Moving salmon aquaculture offshore has logistical and economic implications. By nature, viable farm sites will be remote and subject to harsh environmental conditions. Offshore infrastructure will be battered by higher waves and more frequent storm events, meaning that farm equipment will experience greater wear and tear and be repaired – or even replaced – frequently. The researchers also note that transport costs will increase as the industry moves away from the fjords. This will translate into higher maintenance and costs, as well as operational limitations.
Offshore farm structures will have to change to accommodate the production reality – becoming larger, more robust and expensive. The industry is currently developing new fish cage designs. Closed-containment systems, submersible cages, vessel-like structures and repurposing oil rigs are being trialled to see what can withstand the harsh offshore waters.
Permits, licensing fees and other governance frameworks are another costly bottleneck for the industry’s offshore push. The literature shows that many oversight bodies don’t have an agreed definition of “offshore aquaculture” – nor do they have regulatory systems to develop offshore technologies. Firms will need to have sufficient up-front capital to meet these development challenges before they can get in the water.
How will husbandry practices adapt to offshore production?
Salmon aquaculture already takes place in remote and rural areas and taking farm activities offshore will only make this more pronounced. As the industry moves production away from the coasts, transport costs for personnel will skyrocket. This has implications for on-farm husbandry checks and routine monitoring.
Daily farm activities like health and welfare checks, size grading, monitoring stocking densities, structural maintenance and cleaning will be more difficult and time consuming. Frequent storms are an additional consideration: bad weather could limit a firm’s ability to safely send technicians to farm sites and lead to husbandry lapses.
The only way to safely farm salmon offshore is to invest in aquatech that lets production become more self-sufficient. Adopting remote monitoring tech and precision farming would allow operators to automate and control important tasks from a base on land. The researchers also suggest investing in wireless tech and satellite uplinks, but that sector will need to develop products that can send and receive data during storm events. They also note that developing low-maintenance and reliable power supplies to keep offshore sites operational is a must when personnel are kept on land.
Does moving offshore reduce disease and sea lice burdens?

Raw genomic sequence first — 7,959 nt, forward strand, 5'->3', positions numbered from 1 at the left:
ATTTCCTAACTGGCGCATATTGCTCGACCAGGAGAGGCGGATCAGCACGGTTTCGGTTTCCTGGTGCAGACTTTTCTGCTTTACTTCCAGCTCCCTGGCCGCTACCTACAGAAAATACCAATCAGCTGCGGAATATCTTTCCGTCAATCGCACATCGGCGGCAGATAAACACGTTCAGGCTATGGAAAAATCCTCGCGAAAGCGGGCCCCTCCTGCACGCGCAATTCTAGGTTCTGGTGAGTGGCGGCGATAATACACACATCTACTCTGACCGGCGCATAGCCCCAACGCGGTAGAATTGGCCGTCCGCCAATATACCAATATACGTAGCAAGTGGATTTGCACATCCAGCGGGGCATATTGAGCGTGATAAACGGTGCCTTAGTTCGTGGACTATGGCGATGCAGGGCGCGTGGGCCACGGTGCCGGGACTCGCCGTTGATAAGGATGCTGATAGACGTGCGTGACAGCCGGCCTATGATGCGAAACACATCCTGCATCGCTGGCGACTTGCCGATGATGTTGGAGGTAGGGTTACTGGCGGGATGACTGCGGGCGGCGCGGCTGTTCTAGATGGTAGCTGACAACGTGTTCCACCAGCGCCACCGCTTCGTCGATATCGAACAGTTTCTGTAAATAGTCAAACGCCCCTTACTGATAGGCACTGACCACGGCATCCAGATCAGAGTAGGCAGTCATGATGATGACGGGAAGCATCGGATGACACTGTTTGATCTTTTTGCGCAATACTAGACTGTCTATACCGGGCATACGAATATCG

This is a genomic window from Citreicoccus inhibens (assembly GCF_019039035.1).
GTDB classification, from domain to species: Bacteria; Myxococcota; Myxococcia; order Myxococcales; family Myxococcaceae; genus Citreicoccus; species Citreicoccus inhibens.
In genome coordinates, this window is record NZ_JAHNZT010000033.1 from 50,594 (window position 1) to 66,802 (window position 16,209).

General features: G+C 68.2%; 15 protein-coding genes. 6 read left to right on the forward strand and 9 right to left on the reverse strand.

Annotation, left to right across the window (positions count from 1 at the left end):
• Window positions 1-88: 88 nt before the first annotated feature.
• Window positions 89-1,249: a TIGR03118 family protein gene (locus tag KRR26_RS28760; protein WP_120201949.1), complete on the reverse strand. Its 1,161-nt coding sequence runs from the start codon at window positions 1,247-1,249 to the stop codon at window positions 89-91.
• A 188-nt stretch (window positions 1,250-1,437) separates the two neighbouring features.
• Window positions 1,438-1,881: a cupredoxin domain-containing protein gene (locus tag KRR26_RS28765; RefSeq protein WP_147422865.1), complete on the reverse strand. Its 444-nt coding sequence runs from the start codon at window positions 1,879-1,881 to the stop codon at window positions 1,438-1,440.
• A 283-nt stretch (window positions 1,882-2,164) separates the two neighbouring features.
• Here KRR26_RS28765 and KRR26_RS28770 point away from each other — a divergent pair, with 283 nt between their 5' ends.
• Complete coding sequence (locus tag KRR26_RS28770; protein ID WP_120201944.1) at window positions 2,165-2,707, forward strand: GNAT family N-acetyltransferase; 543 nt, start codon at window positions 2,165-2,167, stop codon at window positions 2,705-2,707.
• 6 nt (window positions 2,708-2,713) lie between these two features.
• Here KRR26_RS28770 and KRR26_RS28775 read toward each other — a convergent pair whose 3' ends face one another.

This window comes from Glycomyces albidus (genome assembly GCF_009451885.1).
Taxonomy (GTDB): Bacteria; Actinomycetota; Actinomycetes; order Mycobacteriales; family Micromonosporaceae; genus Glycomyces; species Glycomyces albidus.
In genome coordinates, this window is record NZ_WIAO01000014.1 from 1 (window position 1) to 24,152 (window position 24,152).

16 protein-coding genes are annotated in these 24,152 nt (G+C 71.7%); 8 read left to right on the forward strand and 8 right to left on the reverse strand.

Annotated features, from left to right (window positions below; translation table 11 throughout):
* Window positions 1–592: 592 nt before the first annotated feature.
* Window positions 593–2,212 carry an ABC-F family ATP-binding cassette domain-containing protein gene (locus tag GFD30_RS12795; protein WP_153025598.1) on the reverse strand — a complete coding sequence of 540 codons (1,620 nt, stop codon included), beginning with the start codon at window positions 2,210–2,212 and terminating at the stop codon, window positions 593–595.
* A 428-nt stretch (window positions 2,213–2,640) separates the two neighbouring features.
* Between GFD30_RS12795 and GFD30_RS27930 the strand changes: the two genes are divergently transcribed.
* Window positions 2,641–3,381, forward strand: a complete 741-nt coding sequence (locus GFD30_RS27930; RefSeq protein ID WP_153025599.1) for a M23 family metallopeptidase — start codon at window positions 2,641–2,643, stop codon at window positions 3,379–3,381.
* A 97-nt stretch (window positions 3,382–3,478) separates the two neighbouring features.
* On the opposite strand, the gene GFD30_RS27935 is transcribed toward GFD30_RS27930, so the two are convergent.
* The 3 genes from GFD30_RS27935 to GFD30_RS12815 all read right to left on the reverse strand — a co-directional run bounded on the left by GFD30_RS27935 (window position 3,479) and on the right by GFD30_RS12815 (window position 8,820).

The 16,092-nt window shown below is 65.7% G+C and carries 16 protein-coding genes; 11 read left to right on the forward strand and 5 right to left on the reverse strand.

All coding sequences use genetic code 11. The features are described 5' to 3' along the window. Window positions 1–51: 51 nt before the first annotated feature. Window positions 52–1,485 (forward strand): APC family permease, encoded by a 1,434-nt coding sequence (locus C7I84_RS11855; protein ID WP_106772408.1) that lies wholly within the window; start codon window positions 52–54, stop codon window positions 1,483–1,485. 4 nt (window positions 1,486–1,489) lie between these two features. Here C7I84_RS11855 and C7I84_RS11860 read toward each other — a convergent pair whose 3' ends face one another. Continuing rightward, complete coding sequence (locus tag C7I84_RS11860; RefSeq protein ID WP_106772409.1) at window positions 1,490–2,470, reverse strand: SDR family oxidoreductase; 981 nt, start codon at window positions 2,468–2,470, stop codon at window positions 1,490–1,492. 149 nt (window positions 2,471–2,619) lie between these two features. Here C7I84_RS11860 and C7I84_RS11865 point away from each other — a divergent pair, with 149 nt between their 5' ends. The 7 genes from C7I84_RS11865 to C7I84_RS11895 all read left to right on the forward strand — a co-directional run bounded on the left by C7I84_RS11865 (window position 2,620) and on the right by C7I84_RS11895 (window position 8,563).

The theory that offshore sites have decreased disease and sea lice burdens is largely anecdotal. For diseases like amoebic gill disease (AGD), there isn’t any comprehensive evidence that moving offshore would address the issue. This makes predicting the potential infection path and impact of salmon diseases at offshore sites complicated. On the one hand, increased oxygen and water exchange offshore may keep parasite levels low, or conversely, the offshore environment may make it more difficult for infected fish to recover.
For sea lice, the evidence is similarly ambiguous. The researchers couldn’t find much to support claims of lower lice counts offshore in the published literature – the sole study that compares nearshore and offshore sea lice burdens and health performance is from 10 years ago. That publication compared the production of Southern bluefin tuna (Thunnus maccoyii) at two farm sites in Australia. The key findings from that study showed that tuna raised 25 nautical miles from the coast had better overall growth and health performance than those raised 16 nautical miles from the coast. The study also concluded that sea lice prevalence was significantly lower offshore.
There are indirect reasons to believe that offshore aquaculture could keep sea lice at bay. The dispersive environments and greater distance from the coast will likely reduce lice retention and exchanges between production sites. Offshore environments are also marked by higher surface salinities, current speeds and varying water temperatures that make it difficult for lice to attach to farmed salmon.
Though the researchers concede that this finding is good news, it certainly doesn’t mean that there’s zero risk of sea lice infestation. They warn that sea lice can still reach offshore sites and cause devastating infestations. Some natural de-lousing strategies like cleanerfish aren’t effective offshore either.
An additional concern is that moving farms to remote offshore locations makes it more challenging to monitor fish for signs of lice infestations or other diseases. This gap in monitoring could makes it more difficult for producers control outbreaks if they emerge.
Does offshore farming decrease the risk of HABs?